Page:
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By Che Odom
July 7 — U.S. companies, including Walgreens Boots Alliance Inc. and McCormick & Co., are warning investors that uncertainty over future trade deals and potential tax implications are growing areas of risk to corporate profits arising from Brexit.
In dozens of filings to the Securities and Exchange Commission since June 23—the date on which U.K. voters decided the country should leave the European Union—companies are predicting lower revenues, problems with moving products and people across borders, and fluctuating exchange rates impacting the bottom line.
“The biggest known theme is the unknown,” Stephen M. Quinlivan, a corporate and securities law attorney and partner in the Minneapolis office of Stinson Leonard Street LLP, told Bloomberg BNA. “The manner and timing for exit have not yet been determined, and it can go down several paths.”
Uncertainty about the future will have a moderating influence over business transactions, which is being reflected in the SEC filings, said Peter Cohen-Millstein, a corporate attorney and partner in the New York office of Linklaters LLP.
In a July 6 quarterly report , Walgreens, which has substantial operations in the U.K. and other EU countries, said that Brexit will “disrupt the free movement of goods, services and people.”
The drugstore operator also said that there can be “no assurance” that a U.K. departure from the EU “will not have a material adverse effect on our business operations, results of operations and financial condition.”
Meanwhile, Toronto-Dominion Bank, better known as TD Bank, warned in a July 1 filing that negotiations over U.K.'s exit terms are “likely to take a number of years,” hampering efforts to predict its impact.
Companies also expressed concern about exchange rates.
Maryland-based spice-maker McCormick & Co. warned shareholders in a July 1 Form 10-Q that it may have to report poorer results for its U.K. operations because of a weaker British pound compared to the U.S. dollar.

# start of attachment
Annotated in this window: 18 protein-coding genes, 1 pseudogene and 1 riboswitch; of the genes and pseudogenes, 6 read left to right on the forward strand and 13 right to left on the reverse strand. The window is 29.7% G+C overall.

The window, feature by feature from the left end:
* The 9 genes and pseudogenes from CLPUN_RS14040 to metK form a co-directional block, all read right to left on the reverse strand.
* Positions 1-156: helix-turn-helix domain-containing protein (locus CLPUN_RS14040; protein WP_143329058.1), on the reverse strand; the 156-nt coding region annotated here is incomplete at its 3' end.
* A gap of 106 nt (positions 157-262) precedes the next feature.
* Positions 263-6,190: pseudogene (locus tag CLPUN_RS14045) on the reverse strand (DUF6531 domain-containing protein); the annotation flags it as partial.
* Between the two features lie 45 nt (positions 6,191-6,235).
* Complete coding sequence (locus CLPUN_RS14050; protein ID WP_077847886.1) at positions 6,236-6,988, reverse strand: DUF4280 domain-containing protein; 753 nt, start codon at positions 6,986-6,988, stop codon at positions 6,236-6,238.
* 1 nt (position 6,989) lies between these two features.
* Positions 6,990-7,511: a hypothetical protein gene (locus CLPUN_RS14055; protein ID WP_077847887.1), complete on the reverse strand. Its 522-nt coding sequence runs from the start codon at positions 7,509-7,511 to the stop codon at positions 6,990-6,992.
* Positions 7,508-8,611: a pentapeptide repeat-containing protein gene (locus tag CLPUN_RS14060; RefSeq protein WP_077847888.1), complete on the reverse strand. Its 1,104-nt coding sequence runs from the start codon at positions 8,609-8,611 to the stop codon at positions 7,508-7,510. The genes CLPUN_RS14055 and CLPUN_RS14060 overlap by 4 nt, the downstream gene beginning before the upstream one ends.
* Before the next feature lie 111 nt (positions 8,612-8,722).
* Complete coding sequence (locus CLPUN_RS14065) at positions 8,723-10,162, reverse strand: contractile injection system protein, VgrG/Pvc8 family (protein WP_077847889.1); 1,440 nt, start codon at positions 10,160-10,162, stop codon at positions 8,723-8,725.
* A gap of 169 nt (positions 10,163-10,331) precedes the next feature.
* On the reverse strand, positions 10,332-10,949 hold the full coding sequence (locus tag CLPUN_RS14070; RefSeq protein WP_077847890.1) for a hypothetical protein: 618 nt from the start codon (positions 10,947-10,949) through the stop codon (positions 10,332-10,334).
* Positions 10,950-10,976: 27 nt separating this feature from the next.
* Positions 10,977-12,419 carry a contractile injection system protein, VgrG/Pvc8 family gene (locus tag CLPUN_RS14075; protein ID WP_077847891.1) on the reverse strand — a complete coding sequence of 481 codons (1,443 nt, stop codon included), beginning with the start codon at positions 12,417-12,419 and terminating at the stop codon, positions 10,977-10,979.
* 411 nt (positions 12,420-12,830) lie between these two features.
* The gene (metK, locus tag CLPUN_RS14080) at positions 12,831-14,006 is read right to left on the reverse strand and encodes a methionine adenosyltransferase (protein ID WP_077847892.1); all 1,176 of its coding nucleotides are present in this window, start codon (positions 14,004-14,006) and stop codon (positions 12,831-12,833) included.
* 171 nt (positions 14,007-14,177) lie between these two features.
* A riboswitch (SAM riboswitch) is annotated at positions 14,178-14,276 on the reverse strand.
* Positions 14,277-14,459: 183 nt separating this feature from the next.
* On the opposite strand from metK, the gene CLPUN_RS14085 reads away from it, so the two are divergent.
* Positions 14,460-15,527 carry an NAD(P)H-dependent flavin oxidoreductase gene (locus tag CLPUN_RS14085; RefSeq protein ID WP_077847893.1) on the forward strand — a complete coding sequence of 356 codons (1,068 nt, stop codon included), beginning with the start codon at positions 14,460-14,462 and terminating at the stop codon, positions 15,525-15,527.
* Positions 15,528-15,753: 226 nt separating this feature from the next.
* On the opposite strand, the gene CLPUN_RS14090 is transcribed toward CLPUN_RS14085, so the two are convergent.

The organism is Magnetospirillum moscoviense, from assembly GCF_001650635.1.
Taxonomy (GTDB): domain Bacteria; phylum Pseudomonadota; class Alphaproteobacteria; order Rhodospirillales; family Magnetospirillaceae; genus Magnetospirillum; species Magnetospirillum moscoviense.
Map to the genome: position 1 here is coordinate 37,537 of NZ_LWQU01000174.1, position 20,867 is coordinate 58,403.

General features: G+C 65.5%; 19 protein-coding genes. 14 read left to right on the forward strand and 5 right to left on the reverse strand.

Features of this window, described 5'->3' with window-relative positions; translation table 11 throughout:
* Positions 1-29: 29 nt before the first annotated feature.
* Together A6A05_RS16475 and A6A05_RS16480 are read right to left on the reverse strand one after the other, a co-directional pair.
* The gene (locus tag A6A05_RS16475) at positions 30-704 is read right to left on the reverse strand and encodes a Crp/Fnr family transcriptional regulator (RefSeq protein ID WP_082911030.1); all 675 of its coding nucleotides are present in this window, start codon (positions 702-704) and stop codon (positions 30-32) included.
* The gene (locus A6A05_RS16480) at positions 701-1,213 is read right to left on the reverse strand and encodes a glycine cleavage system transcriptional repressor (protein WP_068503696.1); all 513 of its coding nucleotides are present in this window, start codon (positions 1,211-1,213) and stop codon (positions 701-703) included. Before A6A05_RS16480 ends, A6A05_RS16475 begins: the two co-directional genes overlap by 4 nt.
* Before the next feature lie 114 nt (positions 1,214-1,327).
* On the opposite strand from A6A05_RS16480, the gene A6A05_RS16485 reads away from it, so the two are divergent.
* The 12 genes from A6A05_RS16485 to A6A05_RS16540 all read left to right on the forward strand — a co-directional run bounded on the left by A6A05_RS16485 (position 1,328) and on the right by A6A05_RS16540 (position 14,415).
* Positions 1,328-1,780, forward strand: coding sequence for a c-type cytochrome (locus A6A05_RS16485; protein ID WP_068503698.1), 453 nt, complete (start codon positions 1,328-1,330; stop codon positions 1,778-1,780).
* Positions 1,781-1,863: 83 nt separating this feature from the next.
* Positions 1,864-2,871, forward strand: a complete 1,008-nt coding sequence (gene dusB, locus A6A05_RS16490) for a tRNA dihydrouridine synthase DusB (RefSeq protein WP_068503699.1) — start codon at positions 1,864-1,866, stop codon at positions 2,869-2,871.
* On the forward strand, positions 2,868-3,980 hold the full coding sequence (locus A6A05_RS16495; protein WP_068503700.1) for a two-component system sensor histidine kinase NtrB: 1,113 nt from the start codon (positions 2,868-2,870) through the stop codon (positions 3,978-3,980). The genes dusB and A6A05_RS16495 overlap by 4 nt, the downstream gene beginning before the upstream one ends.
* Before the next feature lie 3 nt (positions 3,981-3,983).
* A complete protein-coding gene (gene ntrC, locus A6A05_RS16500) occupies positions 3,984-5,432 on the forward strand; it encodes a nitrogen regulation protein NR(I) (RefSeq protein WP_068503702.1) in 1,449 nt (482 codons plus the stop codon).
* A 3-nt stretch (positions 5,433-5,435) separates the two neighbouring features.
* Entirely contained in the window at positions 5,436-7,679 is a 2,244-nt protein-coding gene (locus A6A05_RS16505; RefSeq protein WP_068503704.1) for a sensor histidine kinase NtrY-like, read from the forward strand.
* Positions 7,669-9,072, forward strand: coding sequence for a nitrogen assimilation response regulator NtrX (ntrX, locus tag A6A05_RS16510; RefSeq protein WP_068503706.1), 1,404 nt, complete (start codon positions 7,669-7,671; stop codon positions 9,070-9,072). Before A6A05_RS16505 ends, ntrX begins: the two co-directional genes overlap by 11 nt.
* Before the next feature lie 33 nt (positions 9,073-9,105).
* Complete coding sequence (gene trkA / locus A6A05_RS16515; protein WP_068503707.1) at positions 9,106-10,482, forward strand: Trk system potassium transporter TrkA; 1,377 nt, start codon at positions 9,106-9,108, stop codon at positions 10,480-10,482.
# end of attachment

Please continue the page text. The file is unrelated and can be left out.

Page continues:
Most companies are using boilerplate updates to their forward-looking statements to warn investors to expect economic fallout.
Sysco Corp., in a July 5 Form 8-K over its acquisition of Brakes Group., said “the uncertainty surrounding the implementation and effect of Brexit” has caused and is likely to cause “increased economic volatility.”
That language is repeated in many of the corporate filings. In the corporate securities world, uniformity may often be perceived as a “safe haven,” Quinlivan told Bloomberg BNA.
“In the risk-factor areas, people like broad and all-encompassing, which often becomes boilerplate,” he said.
Many companies also are adjusting their revenue forecasts, and couching the updates in careful, restrained language. In a July 7 statement, ChipMOS Technologies Ltd., based in Bermuda. said its latest revenue forecast reflects “the more cautious, near-term post-Brexit market environment” facing its semiconductor customers.
There are companies that are optimistic about their outlook in the wake of Brexit. Aviva PLC's chief executive officer, Mark Wilson, said in a July 6 filing that although “it is too early to quantify the precise impact of Brexit, we are confident we can continue to grow.”
Showing even more confidence, Cardtronic Inc. stockholders voted at a special meeting June 28 to approve a plan to relocate the ATM-maker to the U.K. from Delaware.
Cardtronics CEO Steve Rathgaber said in a filing on the meeting that the company carefully evaluated the potential outcomes of the Brexit vote and believes the move would better position it to support “current and future business activities.”
As the uncertainly around Brexit clears, shareholders can expect more disclosure from their companies over the issue. The season for filing quarterly reports, which will include more detailed risk statements, does not pick up until August.
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